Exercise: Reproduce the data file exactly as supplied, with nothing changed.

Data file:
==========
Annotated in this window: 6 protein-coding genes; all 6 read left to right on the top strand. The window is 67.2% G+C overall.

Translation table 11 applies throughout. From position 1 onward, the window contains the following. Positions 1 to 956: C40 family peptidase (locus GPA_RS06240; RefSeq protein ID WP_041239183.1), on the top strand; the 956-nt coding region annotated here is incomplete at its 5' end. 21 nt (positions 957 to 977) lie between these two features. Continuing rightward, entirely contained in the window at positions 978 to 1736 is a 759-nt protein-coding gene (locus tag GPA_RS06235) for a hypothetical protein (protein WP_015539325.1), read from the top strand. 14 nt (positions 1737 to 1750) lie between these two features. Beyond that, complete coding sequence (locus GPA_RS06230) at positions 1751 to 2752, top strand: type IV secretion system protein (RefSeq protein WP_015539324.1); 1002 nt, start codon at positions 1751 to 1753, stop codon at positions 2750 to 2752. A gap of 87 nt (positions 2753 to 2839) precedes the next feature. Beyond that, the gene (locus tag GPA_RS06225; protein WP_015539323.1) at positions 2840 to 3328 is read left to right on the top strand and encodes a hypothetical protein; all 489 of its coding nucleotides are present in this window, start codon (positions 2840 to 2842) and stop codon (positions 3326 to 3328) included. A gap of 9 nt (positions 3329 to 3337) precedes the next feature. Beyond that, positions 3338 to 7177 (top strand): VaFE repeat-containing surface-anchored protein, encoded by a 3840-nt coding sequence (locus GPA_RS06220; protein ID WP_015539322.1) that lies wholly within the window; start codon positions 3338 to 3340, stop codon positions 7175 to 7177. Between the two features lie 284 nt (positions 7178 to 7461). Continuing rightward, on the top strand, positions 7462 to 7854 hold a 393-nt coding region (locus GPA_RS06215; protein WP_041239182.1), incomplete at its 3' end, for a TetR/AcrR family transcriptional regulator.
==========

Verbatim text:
Annotated in this window: 6 protein-coding genes; all 6 read left to right on the top strand. The window is 67.2% G+C overall.

Translation table 11 applies throughout. From position 1 onward, the window contains the following. Positions 1 to 956: C40 family peptidase (locus GPA_RS06240; RefSeq protein ID WP_041239183.1), on the top strand; the 956-nt coding region annotated here is incomplete at its 5' end. 21 nt (positions 957 to 977) lie between these two features. Continuing rightward, entirely contained in the window at positions 978 to 1736 is a 759-nt protein-coding gene (locus tag GPA_RS06235) for a hypothetical protein (protein WP_015539325.1), read from the top strand. 14 nt (positions 1737 to 1750) lie between these two features. Beyond that, complete coding sequence (locus GPA_RS06230) at positions 1751 to 2752, top strand: type IV secretion system protein (RefSeq protein WP_015539324.1); 1002 nt, start codon at positions 1751 to 1753, stop codon at positions 2750 to 2752. A gap of 87 nt (positions 2753 to 2839) precedes the next feature. Beyond that, the gene (locus tag GPA_RS06225; protein WP_015539323.1) at positions 2840 to 3328 is read left to right on the top strand and encodes a hypothetical protein; all 489 of its coding nucleotides are present in this window, start codon (positions 2840 to 2842) and stop codon (positions 3326 to 3328) included. A gap of 9 nt (positions 3329 to 3337) precedes the next feature. Beyond that, positions 3338 to 7177 (top strand): VaFE repeat-containing surface-anchored protein, encoded by a 3840-nt coding sequence (locus GPA_RS06220; protein ID WP_015539322.1) that lies wholly within the window; start codon positions 3338 to 3340, stop codon positions 7175 to 7177. Between the two features lie 284 nt (positions 7178 to 7461). Continuing rightward, on the top strand, positions 7462 to 7854 hold a 393-nt coding region (locus GPA_RS06215; protein WP_041239182.1), incomplete at its 3' end, for a TetR/AcrR family transcriptional regulator.